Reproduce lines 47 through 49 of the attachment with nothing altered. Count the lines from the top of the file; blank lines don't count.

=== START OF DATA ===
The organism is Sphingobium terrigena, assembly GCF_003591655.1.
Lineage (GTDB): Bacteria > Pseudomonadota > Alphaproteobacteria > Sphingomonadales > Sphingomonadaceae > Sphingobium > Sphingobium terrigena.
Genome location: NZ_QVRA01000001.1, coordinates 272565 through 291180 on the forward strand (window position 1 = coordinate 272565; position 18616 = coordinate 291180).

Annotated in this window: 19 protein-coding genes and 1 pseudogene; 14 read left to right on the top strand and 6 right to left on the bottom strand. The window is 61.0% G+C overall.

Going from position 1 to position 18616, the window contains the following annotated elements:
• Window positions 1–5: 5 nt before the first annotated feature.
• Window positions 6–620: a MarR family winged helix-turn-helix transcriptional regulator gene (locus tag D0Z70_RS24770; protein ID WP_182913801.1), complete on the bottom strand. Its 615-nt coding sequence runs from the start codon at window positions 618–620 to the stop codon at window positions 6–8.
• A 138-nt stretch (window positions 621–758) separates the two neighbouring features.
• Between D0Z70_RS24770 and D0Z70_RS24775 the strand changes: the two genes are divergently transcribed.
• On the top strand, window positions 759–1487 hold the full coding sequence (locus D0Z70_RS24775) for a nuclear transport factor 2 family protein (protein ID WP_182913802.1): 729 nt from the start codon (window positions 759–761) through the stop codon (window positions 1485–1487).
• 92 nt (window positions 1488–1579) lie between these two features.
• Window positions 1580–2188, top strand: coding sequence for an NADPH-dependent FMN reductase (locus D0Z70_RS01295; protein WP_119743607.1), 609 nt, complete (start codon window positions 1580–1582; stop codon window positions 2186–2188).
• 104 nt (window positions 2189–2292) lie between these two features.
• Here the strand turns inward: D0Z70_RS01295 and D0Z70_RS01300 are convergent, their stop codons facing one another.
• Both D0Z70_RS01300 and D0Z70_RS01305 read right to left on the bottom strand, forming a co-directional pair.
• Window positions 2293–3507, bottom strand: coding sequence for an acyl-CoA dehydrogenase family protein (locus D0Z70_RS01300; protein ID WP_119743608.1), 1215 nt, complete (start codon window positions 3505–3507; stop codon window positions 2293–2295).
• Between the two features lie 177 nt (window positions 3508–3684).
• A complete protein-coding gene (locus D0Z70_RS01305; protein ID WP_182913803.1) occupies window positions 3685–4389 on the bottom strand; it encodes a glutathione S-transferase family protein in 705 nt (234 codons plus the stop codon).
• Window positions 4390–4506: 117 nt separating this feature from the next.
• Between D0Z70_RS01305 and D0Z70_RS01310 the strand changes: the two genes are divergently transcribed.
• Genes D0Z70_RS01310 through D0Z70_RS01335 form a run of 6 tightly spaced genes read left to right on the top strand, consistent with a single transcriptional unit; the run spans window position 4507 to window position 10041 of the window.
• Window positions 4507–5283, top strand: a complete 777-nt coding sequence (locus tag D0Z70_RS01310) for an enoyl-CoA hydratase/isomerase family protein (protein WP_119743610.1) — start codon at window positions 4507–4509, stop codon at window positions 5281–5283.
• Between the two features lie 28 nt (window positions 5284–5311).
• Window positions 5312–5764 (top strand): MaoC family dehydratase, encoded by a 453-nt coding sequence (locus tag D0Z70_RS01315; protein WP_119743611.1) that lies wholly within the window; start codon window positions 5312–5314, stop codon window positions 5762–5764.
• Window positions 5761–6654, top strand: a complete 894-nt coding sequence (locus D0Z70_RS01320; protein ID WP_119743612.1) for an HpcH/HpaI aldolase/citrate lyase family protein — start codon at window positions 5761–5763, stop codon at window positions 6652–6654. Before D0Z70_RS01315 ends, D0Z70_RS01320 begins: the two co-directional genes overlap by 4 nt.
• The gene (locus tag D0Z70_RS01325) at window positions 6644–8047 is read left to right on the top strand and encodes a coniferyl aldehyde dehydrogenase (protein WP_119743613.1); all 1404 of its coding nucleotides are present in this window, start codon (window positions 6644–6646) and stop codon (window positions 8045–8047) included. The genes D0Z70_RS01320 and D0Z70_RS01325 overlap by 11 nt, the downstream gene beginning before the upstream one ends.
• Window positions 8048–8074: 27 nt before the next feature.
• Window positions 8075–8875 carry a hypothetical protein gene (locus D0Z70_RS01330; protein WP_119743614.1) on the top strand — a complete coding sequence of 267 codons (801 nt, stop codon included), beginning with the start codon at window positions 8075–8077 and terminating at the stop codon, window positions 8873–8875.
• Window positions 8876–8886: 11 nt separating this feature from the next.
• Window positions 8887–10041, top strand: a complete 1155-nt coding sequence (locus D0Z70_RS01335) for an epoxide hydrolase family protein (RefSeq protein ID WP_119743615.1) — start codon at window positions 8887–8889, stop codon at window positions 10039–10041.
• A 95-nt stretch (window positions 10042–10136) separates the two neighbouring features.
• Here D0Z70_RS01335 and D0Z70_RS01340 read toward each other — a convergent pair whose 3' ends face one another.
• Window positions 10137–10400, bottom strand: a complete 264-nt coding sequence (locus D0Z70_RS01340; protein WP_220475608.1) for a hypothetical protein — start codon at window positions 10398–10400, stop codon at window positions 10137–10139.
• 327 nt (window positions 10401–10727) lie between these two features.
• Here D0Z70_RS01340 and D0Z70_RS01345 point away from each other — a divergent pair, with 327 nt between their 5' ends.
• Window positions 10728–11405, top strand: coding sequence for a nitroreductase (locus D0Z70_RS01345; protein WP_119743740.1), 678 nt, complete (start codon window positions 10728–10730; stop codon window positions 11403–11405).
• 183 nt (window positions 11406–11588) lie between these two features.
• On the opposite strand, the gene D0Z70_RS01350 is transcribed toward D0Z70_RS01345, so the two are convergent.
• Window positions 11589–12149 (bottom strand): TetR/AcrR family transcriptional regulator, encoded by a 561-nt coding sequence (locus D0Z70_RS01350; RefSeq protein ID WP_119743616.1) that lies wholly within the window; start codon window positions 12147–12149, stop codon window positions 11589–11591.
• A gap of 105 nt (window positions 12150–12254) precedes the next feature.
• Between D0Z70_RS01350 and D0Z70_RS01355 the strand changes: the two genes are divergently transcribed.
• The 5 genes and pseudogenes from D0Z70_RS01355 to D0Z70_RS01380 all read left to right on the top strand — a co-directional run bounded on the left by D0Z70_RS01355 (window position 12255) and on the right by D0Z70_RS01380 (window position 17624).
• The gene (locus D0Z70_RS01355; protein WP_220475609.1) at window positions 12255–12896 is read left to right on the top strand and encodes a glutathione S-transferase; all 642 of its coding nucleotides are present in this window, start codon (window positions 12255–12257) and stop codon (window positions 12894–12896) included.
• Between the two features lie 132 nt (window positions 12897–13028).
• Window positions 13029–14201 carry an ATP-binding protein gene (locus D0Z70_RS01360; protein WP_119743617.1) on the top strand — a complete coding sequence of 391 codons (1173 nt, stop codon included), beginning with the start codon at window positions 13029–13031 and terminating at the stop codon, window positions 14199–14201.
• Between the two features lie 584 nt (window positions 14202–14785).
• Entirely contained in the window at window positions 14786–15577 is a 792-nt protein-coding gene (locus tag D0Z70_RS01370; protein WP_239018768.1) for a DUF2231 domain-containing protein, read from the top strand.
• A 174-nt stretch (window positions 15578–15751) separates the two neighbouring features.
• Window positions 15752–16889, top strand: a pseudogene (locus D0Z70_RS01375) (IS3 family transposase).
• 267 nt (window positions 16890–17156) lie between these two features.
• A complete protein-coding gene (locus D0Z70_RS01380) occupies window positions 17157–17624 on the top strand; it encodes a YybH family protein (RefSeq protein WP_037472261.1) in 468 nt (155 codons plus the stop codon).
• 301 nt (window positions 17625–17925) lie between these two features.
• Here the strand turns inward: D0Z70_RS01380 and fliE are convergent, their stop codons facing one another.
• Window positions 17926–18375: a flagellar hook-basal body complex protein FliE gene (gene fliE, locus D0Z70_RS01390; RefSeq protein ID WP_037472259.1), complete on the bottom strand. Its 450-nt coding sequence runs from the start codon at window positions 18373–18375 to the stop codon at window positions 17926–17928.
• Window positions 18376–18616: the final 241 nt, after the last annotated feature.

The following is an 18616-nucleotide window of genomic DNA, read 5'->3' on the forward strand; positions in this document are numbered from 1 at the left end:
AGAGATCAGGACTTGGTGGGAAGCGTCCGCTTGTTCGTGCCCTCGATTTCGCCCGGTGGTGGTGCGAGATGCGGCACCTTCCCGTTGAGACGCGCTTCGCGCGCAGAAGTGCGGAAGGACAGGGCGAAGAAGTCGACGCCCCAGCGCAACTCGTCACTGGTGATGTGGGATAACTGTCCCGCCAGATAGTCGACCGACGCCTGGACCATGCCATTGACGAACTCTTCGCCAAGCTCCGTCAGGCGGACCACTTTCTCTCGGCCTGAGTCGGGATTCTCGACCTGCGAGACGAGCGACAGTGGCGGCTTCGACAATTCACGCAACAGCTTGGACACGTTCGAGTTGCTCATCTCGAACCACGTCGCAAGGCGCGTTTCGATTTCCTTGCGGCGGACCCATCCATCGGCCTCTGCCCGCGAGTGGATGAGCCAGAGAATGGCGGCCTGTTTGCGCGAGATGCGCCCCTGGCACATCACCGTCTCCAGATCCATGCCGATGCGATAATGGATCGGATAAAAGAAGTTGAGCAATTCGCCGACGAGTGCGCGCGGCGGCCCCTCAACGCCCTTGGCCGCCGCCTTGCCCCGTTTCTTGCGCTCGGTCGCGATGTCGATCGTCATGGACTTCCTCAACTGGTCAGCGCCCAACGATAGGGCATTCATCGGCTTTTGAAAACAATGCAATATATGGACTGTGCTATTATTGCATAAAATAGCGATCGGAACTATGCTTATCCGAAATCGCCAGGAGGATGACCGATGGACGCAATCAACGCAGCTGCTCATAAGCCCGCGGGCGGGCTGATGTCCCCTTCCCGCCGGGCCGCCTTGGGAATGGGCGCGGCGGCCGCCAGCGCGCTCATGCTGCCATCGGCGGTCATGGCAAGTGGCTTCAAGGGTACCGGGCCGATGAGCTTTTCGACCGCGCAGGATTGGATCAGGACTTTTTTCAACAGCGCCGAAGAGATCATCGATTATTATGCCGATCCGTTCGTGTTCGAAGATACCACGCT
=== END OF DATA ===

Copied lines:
• Entirely contained in the window at window positions 14786–15577 is a 792-nt protein-coding gene (locus tag D0Z70_RS01370; protein WP_239018768.1) for a DUF2231 domain-containing protein, read from the top strand.
• A 174-nt stretch (window positions 15578–15751) separates the two neighbouring features.
• Window positions 15752–16889, top strand: a pseudogene (locus D0Z70_RS01375) (IS3 family transposase).